End solitary confinement

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Charlotte Passot/Staff

Solitary confinement is torture.

Today, I woke up at 9:30 am, exercised at the gym, walked home for breakfast, attended three classes and shared dinner with friends. It was a typical Thursday. Now imagine being stuck behind a steel door for more than 22 hours each day. You have not seen or spoken to a friend or family member in weeks. You are hungry and bored, but you only have one piece of paper to last you the next week.

This is the situation that nearly 12,000 California prisoners face per year. Solitary confinement is the process in which prisoners are placed in isolation for various reasons, such as suspicion of gang involvement or retribution for political activism. Prisoners are trapped in cells with no windows and no access to fresh air or sunlight. Yet is solitary confinement for the “worst of the worst”?

Not necessarily. In a 1997 survey issued by the U.S. Department of Justice, the Minnesota Department of Corrections listed “Native Americans” as a “gang.” Furthermore, Minnesota and Oregon defined all Asians as “gang” members.

Similarly, the gang validation procedure used by the California Department of Corrections and Rehabilitation is unjust. If a prisoner is found to meet three criteria, including at least one “direct link” to a gang member, he or she can be sent to solitary confinement. For instance, a cup with an image of a dragon could be interpreted as a symbol of the Black Guerrilla Family. References to black historical actors such as Nat Turner, W.E.B. DuBois and Malcolm X could result in a second strike. Finally, the “direct link” could be possession of an article from the San Francisco Bay View National Black Newspaper, a publication that state law permits California prisoners to receive.

On July 8, more than 30,000 California prisoners initiated an indefinite hunger strike in the hopes that CDCR would negotiate with them regarding their five core demands. Yet after a 60-day strike and one prisoner’s death, the prisoners suspended their strike. California State Assemblymember and Chair of the Public Safety Committee Tom Ammiano recently stated, “The hunger strike made us look at these conditions, but they have been problematic for years.”

Yet this is not a problem unique to California. On Oct. 4, a Louisiana man named Herman Wallace died after spending 41 years in solitary confinement. Despite an Amnesty International campaign and liver cancer, Wallace was not released until the Tuesday before his death, enjoying less than a week out of prison. While in prison, Wallace and another man, Albert Woodfox, were convicted of the murder of a prison guard in 1972.

Wallace and Woodfox were convicted despite the lack of physical evidence and the loss of potentially favorable DNA evidence. Woodfox remains in solitary confinement.

It is difficult to argue that solitary confinement — especially prolonged solitary confinement — is necessary to maintain and promote safety.

Stuart Grassian, a psychiatrist at Harvard University Medical School, is known for his expert testimony about the psychological destruction that isolation can have on the individual. He stated, “There is something intrinsically illogical for any correctional system to become so preoccupied with control and punishment as to lose sight of the fact that virtually all of the inmates in its custody will someday be released back into our communities.”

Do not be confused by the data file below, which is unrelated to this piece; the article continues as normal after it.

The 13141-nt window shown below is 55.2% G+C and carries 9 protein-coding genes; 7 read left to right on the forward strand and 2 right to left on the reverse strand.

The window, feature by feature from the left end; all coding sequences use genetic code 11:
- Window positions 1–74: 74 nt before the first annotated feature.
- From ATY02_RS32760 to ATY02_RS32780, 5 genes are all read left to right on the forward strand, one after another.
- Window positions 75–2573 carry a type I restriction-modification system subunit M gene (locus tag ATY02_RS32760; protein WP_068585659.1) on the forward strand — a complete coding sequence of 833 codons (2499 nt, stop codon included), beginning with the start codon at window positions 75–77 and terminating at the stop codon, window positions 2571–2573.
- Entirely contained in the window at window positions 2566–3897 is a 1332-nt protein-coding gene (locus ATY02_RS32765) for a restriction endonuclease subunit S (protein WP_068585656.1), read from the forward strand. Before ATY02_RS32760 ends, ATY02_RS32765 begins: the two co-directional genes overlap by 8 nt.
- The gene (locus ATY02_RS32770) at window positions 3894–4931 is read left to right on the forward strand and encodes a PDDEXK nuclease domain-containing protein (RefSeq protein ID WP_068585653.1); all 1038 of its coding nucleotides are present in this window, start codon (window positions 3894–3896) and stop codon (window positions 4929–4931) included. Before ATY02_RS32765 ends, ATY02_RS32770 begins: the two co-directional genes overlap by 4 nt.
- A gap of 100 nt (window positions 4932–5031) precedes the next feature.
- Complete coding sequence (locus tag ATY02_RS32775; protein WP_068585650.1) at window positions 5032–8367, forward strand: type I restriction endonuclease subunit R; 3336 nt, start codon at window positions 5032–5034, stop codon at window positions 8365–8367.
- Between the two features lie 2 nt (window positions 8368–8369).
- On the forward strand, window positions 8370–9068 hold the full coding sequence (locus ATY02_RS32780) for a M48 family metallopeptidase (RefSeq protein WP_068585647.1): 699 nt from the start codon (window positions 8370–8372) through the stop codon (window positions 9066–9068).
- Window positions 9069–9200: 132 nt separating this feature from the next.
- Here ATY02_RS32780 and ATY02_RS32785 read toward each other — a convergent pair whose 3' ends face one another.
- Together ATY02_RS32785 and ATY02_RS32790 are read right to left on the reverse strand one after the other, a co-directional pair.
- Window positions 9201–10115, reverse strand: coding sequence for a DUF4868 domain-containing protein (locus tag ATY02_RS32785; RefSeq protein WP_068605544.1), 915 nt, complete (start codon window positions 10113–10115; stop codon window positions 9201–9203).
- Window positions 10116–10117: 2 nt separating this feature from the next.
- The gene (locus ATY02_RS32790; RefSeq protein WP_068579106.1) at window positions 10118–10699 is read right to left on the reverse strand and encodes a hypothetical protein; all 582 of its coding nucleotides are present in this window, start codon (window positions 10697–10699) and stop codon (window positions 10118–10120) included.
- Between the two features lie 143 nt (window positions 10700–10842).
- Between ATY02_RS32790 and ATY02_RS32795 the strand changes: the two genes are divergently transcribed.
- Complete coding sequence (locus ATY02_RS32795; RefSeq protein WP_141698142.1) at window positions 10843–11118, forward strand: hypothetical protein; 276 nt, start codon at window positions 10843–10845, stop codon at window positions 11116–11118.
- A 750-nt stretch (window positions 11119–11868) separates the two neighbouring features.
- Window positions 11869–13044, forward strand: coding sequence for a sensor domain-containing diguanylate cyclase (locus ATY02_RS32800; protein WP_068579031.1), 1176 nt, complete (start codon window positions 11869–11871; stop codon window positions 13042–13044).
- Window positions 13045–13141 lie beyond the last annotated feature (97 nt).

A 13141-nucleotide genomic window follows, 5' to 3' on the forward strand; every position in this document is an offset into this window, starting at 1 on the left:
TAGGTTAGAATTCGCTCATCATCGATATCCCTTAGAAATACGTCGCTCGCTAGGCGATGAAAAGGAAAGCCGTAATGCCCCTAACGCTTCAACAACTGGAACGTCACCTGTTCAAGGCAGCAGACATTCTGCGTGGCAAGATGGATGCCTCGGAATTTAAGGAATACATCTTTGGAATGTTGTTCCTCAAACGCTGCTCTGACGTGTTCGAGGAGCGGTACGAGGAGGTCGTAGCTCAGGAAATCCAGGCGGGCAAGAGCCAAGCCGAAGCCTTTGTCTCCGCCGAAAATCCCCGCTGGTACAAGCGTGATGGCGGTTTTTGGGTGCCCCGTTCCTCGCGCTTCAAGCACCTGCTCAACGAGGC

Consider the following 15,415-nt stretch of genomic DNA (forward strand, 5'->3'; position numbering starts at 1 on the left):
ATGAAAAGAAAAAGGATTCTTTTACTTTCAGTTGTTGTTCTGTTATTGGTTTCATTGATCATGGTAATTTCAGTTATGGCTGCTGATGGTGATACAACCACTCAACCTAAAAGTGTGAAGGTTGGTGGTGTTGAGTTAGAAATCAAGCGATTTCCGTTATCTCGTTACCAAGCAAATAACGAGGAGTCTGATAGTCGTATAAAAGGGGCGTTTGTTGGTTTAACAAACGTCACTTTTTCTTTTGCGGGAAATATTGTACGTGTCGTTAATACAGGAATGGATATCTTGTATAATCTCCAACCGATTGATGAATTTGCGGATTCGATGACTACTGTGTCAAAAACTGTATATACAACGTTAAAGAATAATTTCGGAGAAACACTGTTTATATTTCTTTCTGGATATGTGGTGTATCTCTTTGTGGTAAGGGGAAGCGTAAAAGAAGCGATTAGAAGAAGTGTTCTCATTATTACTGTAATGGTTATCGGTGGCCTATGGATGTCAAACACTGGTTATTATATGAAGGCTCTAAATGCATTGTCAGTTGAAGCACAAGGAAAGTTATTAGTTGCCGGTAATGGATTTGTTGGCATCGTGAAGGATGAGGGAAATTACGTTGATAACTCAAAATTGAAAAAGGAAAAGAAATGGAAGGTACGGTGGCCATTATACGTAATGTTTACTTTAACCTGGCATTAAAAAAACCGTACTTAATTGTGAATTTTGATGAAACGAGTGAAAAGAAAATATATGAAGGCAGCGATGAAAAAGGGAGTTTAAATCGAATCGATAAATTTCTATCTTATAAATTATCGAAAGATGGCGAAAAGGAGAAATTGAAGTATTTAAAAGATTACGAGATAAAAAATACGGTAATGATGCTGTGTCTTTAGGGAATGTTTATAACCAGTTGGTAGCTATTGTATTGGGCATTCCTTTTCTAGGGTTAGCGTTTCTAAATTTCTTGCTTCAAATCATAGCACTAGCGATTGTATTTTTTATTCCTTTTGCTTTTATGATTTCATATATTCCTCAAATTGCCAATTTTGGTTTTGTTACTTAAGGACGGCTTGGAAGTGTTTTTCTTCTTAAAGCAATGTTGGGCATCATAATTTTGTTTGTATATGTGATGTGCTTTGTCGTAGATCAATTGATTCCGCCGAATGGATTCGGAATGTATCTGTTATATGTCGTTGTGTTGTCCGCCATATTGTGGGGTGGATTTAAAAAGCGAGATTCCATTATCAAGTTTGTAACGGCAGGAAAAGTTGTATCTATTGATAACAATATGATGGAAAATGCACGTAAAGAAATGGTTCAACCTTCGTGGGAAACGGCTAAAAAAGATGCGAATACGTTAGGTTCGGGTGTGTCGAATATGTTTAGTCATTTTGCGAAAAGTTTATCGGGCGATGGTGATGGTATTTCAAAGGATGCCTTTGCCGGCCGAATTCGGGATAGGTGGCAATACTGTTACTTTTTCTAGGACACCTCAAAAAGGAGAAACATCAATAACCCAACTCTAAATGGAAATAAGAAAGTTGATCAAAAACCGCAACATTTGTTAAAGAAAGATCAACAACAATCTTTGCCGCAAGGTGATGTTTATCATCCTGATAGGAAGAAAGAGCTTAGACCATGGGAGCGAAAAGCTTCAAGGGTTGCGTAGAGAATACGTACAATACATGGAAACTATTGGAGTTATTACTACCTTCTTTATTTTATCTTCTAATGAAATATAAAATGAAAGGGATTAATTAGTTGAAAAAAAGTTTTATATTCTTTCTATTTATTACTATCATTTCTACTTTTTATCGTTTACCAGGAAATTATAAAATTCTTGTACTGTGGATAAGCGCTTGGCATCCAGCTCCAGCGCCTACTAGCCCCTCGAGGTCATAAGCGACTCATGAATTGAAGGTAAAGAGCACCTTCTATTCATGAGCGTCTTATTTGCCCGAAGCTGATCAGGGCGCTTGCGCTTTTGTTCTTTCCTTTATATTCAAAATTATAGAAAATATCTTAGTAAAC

These psychological damages are merely another insult to injury. Prisoners who aren’t faced with solitary confinement already face a spectrum of obstacles. In Michelle Alexander’s “The New Jim Crow,” the author cites that 90 percent of employers are willing to employ a welfare recipient, but only about 40 percent are willing to hire a formerly incarcerated individual.

The level to which confinement adds to such obstacles is injust and illogical. While in solitary confinement, prisoners have limited access to rehabilitative or educational programming.

Beyond this, isolation can exacerbate existing mental illness or cause mental illness. Terry Kupers, a professor at the Wright Institute in Berkeley, testified in a Wisconsin case that confinement of mentally ill prisoners “is an extreme hazard to their mental health and wellbeing.

It causes irreparable emotional damage and psychiatric disability as well as an extreme mental anguish and suffering.” Thus, it makes no sense that California continues to spend more $60 million per year to support a process that harms prisoners’ health. CDCR has a responsibility to rehabilitation as well as corrections.

Fortunately, solitary confinement is catching the attention of Californians. On Oct. 18, the campus community engaged in a discussion on how solitary confinement, as practiced by the CDCR, is cruel punishment and torture. The event was hosted by the UC Berkeley Public Service Center, Course Threads “Carceral Geographies” Project and the Prisoner Hunger Strike Solidarity, in collaboration with the Human Rights of the Incarcerated at Cal and the IGNITE Campaign. Juan Mendez, the United Nations special rapporteur on torture, urged the community to challenge our government to accept his request to view California’s prisons as he continues to address individual complaints from prisoners.

Please join me. Let’s work to ensure the protection of human rights within our borders.

Bernadette Rabuy is a senior at UC Berkeley and facilitator of Human Rights of the Incarcerated.

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